Those positions are irreconcilable. Especially if you believe it is an existential crisis if one bozo politician sometime somewhere claims a seat that might otherwise have gone to a different bozo politician.

        1. It matters if that seat is in the Oval Office.

          And getting ID doesn’t seem to be a barrier for anything else — driving, going to the library, buying a gun, signing up for electricity or welfare or Social Security.

          Zero voter fraud should be a readily achievable goal.

          1. Based on the Heritage Foundations own numbers fraud, while it exists, is statistically zero.

        2. “The primary challenge is that we are unwilling to prespecify how much voter fraud is acceptable…”

          This is pretty easy. Any voter fraud is acceptable as long as our team wins.

    2. Chemjeff. I will agree with you. However, I will also argue that having a government-issued photo ID is not a meaningful burden. By law, it is free of charge, and the requirement to appear in person once every 7-14 years is not burdensome. Even a substantial fraction of the homeless have ID.

      Secondly, everyone who participates in society on any meaningful level has one. It is literally illegal to open a bank account without photo ID. It’s illegal to fly on an airplane, apply for credit, and even touring an apartment is impossible without photo ID. The only person that I know personally who no longer has a valid government photo ID is a nursing-home-bound relative, who is exempt from the law. Every other man and woman I know has a valid government issued ID (at least, I presume, from the fact that they all drive).

      Therefore, I argue that a photo ID burden is no greater, and is, indeed, a lesser burden than showing up on voting day.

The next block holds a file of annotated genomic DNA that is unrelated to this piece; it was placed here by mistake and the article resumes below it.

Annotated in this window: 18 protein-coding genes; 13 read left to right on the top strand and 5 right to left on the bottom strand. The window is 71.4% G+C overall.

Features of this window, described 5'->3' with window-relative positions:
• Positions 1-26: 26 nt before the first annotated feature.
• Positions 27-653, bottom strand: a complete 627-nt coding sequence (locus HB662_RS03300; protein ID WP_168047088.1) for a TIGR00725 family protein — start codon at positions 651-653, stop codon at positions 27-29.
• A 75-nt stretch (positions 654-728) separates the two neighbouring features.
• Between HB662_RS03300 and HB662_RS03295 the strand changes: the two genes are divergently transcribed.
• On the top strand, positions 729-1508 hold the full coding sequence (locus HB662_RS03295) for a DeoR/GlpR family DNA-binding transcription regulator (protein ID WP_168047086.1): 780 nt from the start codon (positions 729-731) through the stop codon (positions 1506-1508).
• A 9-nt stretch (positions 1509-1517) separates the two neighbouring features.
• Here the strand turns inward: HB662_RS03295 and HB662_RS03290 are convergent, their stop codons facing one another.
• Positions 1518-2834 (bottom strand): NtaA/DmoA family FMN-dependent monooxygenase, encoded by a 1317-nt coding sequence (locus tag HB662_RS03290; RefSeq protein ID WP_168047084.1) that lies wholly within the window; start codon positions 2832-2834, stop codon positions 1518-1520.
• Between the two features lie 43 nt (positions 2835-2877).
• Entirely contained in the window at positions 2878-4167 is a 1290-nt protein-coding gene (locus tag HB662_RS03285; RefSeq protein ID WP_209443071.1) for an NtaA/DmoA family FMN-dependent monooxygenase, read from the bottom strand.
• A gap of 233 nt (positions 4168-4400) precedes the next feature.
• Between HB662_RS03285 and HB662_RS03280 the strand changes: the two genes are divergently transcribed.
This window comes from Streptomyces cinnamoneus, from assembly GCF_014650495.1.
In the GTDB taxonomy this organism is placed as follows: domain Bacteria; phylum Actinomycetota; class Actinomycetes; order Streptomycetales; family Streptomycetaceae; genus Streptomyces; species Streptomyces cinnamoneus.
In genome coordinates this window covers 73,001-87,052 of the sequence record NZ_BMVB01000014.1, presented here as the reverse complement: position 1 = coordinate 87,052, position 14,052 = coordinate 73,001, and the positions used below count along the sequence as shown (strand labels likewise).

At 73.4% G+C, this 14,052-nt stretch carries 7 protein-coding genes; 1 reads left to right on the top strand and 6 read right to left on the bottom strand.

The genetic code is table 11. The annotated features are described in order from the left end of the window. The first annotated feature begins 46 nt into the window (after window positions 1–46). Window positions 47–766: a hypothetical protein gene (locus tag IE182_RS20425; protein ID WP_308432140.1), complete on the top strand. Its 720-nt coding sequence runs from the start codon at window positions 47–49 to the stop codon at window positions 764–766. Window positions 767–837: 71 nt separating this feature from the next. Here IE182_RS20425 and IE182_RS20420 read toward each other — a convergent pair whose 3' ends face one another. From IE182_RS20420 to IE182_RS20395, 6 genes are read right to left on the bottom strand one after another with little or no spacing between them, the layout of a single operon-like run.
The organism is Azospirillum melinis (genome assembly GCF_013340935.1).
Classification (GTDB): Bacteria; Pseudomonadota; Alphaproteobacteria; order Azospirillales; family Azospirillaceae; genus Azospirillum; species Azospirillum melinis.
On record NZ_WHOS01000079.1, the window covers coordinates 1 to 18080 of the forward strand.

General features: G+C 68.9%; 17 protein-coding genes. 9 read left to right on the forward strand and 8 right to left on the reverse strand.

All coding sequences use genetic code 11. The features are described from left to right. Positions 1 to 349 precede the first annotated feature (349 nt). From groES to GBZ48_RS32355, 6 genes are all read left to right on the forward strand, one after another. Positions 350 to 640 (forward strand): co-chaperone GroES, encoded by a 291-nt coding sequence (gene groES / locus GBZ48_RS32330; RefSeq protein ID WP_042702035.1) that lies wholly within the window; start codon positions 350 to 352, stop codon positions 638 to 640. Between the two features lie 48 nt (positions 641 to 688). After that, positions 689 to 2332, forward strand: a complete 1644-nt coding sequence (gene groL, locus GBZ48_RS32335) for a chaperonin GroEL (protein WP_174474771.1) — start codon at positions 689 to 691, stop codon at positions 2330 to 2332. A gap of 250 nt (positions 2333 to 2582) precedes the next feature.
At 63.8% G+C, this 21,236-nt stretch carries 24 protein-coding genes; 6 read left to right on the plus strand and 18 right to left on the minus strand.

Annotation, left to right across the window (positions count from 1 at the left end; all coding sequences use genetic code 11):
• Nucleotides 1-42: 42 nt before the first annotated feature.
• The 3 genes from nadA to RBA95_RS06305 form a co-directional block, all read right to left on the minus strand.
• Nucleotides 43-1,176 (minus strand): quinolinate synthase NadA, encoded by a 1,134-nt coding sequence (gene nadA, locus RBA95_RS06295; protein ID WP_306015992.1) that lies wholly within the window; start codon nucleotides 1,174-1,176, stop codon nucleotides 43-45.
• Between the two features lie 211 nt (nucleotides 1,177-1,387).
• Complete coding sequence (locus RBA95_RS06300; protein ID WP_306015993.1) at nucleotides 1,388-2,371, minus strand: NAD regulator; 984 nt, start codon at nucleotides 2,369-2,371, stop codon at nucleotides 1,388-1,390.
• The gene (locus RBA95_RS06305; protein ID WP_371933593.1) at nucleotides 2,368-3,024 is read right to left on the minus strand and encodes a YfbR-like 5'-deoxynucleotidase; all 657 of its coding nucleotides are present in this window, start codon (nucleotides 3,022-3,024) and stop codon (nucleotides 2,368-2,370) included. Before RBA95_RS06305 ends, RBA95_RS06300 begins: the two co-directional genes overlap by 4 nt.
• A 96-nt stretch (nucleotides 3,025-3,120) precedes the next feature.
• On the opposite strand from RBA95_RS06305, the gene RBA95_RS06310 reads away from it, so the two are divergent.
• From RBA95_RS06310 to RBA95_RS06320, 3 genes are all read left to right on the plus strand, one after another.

Given that we have had this debate for nearly 20 years, and I have seen no empirical evidence that there is an effect, despite this being a major talking point of academia and the Democratic party, I would have to say that no study has found one. This agrees with our theoretical statement I made above above.

      You can’t live without ID in our modern society. If there is a substantial group who doesn’t have one, then activists would better serve them by working to get them ID rather than give them the smallest perk that an ID can bring.

      1. Chemjeff. I will agree with you.

        Thank you.

        However, I will also argue that having a government-issued photo ID is not a meaningful burden.

        “Meaningful” is in the eye of the beholder.

        By law, it is free of charge, and the requirement to appear in person once every 7-14 years is not burdensome.

        That depends. In my state, ID must be renewed every 4 years, and there is still a cost in terms of time spent to get an ID, even if there is no monetary charge for the ID.

        Even a substantial fraction of the homeless have ID.

        Good for them! They get to vote.

        Secondly, everyone who participates in society on any meaningful level has one. It is literally illegal to open a bank account without photo ID.